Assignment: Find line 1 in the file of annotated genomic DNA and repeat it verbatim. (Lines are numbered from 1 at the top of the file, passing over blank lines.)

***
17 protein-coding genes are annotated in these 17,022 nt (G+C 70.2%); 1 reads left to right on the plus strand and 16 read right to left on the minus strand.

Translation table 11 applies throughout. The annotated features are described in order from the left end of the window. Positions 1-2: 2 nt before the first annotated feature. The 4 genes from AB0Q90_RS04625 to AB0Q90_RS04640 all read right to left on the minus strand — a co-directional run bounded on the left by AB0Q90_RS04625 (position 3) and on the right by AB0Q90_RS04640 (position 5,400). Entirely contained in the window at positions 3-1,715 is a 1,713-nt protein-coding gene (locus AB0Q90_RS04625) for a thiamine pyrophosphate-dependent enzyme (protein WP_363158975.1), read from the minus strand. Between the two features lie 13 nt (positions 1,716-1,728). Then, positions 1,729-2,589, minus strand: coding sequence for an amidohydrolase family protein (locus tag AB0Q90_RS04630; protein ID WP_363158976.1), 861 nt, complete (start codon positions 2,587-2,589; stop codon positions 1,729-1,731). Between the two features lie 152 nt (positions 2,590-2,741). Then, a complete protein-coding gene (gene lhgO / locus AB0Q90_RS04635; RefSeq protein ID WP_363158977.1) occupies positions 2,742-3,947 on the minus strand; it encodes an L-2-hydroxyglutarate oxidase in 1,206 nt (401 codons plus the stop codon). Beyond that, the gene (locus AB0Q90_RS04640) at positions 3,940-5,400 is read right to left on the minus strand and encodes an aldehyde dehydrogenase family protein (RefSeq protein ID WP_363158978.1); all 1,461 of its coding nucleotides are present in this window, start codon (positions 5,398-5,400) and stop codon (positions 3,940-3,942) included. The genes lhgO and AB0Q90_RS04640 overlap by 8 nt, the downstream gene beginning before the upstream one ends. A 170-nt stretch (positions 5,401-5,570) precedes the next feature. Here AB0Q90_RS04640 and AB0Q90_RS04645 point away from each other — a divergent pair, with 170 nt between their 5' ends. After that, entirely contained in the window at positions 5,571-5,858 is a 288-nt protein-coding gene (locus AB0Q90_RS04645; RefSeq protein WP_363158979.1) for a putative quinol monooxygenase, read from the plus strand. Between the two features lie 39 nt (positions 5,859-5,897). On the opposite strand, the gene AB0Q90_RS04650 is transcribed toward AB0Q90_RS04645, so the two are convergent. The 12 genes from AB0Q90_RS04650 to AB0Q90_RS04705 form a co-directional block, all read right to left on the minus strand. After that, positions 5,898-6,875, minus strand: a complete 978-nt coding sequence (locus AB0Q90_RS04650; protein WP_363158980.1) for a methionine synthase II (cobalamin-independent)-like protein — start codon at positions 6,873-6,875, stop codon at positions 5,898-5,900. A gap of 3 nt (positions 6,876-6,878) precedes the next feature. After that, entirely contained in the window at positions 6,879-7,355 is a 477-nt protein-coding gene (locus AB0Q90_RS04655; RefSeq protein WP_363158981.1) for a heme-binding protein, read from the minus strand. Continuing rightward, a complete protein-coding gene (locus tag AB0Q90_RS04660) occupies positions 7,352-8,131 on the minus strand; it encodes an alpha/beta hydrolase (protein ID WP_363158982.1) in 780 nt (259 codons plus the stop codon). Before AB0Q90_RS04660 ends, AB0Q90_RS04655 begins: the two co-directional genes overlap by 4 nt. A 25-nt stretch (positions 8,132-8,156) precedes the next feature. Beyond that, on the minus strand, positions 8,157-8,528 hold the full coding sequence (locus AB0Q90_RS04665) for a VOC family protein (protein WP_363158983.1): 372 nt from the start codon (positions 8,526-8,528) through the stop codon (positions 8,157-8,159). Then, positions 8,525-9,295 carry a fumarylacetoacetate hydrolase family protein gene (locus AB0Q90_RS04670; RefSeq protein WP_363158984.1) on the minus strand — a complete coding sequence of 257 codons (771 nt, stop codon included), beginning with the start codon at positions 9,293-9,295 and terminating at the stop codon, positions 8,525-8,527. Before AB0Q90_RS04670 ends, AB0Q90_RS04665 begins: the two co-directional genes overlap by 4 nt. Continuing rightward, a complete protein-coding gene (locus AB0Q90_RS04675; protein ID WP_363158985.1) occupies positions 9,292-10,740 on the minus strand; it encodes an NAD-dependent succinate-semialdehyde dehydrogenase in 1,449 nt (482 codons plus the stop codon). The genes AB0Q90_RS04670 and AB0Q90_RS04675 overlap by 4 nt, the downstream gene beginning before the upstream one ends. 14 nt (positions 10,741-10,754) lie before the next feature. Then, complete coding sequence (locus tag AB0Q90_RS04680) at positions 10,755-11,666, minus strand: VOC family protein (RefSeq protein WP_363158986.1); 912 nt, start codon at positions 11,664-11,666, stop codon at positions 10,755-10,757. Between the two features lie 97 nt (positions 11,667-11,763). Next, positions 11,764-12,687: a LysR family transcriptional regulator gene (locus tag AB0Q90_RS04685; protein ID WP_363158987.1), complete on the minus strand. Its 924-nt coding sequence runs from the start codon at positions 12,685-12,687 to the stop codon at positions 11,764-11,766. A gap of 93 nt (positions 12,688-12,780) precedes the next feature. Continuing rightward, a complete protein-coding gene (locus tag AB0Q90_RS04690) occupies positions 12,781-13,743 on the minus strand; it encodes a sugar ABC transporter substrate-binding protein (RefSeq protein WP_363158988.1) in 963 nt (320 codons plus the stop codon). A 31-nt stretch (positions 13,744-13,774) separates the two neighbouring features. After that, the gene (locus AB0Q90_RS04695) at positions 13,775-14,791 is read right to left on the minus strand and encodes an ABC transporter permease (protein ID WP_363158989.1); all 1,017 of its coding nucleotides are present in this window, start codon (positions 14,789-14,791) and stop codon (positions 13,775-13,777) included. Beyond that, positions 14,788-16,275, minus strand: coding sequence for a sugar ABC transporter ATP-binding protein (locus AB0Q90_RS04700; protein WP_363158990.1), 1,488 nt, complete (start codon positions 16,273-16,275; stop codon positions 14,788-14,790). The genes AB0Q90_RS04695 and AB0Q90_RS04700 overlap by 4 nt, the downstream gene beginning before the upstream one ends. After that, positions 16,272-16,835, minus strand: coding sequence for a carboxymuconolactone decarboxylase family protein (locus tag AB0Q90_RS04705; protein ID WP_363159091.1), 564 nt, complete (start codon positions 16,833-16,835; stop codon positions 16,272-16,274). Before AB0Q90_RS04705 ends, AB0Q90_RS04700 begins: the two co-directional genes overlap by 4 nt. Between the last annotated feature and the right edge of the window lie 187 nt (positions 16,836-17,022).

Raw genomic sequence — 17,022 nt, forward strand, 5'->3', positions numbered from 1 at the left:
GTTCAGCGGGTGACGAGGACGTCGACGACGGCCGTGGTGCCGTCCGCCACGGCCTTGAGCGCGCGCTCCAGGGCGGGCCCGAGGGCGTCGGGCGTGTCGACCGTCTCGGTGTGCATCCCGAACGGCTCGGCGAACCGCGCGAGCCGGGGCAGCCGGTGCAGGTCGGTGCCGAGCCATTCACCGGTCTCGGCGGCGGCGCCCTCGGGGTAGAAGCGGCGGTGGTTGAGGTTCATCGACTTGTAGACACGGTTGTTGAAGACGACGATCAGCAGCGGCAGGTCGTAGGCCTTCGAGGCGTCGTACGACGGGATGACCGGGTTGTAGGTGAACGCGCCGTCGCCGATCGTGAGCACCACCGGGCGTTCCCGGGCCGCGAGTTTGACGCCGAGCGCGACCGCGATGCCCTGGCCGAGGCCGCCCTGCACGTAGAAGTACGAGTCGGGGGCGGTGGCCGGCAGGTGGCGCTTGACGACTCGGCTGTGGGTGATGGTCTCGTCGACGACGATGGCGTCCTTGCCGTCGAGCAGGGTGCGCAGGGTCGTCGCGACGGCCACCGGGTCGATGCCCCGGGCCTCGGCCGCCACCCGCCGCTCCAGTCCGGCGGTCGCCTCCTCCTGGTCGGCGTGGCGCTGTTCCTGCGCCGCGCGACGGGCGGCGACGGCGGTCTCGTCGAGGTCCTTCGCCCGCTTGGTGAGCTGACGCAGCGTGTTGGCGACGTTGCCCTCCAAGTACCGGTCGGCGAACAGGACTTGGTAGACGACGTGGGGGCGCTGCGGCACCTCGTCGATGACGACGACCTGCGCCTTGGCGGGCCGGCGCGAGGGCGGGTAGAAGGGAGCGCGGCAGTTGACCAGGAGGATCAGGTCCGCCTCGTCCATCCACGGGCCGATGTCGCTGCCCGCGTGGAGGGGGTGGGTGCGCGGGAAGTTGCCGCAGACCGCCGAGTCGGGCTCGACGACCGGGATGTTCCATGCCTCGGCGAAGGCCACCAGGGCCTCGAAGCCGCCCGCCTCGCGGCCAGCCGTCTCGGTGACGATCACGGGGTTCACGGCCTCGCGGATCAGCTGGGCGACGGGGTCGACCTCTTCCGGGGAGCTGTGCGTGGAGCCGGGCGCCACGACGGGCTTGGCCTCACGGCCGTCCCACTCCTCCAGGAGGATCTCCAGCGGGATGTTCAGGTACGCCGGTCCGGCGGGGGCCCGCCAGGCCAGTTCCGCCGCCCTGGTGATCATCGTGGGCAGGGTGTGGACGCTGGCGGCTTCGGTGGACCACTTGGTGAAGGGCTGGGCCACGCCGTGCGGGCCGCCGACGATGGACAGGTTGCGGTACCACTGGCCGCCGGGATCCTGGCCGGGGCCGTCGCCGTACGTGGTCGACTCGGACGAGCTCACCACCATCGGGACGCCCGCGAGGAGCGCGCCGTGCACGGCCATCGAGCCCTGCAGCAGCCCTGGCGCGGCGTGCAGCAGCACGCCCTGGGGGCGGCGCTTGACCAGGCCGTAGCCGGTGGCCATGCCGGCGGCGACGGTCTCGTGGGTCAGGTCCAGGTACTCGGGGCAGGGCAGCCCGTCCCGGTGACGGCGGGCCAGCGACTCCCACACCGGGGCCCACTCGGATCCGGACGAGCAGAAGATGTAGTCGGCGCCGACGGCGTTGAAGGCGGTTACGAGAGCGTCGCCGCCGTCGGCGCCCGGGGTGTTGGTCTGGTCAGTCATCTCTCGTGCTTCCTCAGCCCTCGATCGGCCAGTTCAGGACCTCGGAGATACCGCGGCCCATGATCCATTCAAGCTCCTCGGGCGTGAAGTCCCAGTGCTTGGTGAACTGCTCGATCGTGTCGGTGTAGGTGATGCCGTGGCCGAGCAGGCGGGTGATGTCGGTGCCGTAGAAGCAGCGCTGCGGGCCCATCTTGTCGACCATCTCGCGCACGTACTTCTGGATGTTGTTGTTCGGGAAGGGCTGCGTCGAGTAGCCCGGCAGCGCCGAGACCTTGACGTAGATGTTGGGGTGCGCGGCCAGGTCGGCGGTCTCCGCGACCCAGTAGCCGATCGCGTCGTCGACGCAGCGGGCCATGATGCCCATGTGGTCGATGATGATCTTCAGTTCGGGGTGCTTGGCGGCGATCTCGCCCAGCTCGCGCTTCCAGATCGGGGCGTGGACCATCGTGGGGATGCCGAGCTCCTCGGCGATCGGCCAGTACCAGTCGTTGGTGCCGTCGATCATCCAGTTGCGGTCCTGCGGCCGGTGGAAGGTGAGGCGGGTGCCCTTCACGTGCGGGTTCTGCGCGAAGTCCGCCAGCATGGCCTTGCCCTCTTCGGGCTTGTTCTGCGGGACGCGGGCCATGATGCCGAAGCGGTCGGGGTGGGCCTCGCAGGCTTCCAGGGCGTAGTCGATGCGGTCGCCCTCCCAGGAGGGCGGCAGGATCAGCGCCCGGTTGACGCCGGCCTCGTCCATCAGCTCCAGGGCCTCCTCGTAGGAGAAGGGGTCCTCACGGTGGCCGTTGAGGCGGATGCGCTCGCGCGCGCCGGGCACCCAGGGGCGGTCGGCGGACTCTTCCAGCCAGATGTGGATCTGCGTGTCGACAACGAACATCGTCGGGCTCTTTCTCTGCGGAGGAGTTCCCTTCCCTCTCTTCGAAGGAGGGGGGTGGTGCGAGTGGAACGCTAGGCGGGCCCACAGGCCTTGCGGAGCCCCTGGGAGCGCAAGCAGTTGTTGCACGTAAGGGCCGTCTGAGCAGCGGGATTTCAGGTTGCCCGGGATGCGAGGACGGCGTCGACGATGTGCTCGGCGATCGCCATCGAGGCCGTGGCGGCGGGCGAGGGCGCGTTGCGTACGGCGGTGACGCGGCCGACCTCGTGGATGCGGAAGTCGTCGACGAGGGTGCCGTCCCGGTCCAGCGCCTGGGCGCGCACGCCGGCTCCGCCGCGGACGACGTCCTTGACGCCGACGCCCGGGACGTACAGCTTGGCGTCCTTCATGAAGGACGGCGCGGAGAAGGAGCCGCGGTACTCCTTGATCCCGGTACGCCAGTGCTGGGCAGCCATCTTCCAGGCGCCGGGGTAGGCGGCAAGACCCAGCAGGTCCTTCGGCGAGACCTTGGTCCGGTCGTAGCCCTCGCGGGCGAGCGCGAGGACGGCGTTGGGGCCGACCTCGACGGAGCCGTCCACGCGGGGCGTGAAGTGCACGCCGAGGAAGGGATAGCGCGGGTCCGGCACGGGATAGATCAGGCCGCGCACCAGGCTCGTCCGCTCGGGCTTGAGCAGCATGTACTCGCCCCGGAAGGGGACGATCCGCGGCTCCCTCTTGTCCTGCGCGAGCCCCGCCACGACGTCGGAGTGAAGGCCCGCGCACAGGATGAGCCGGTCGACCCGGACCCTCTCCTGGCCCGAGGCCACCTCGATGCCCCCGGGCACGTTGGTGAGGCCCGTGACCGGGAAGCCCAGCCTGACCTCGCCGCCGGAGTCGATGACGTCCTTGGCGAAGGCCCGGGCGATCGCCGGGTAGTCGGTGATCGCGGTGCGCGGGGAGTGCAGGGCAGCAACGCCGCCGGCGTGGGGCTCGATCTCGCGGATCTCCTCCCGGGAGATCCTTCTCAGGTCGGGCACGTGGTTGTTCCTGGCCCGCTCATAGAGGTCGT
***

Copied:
17 protein-coding genes are annotated in these 17,022 nt (G+C 70.2%); 1 reads left to right on the plus strand and 16 read right to left on the minus strand.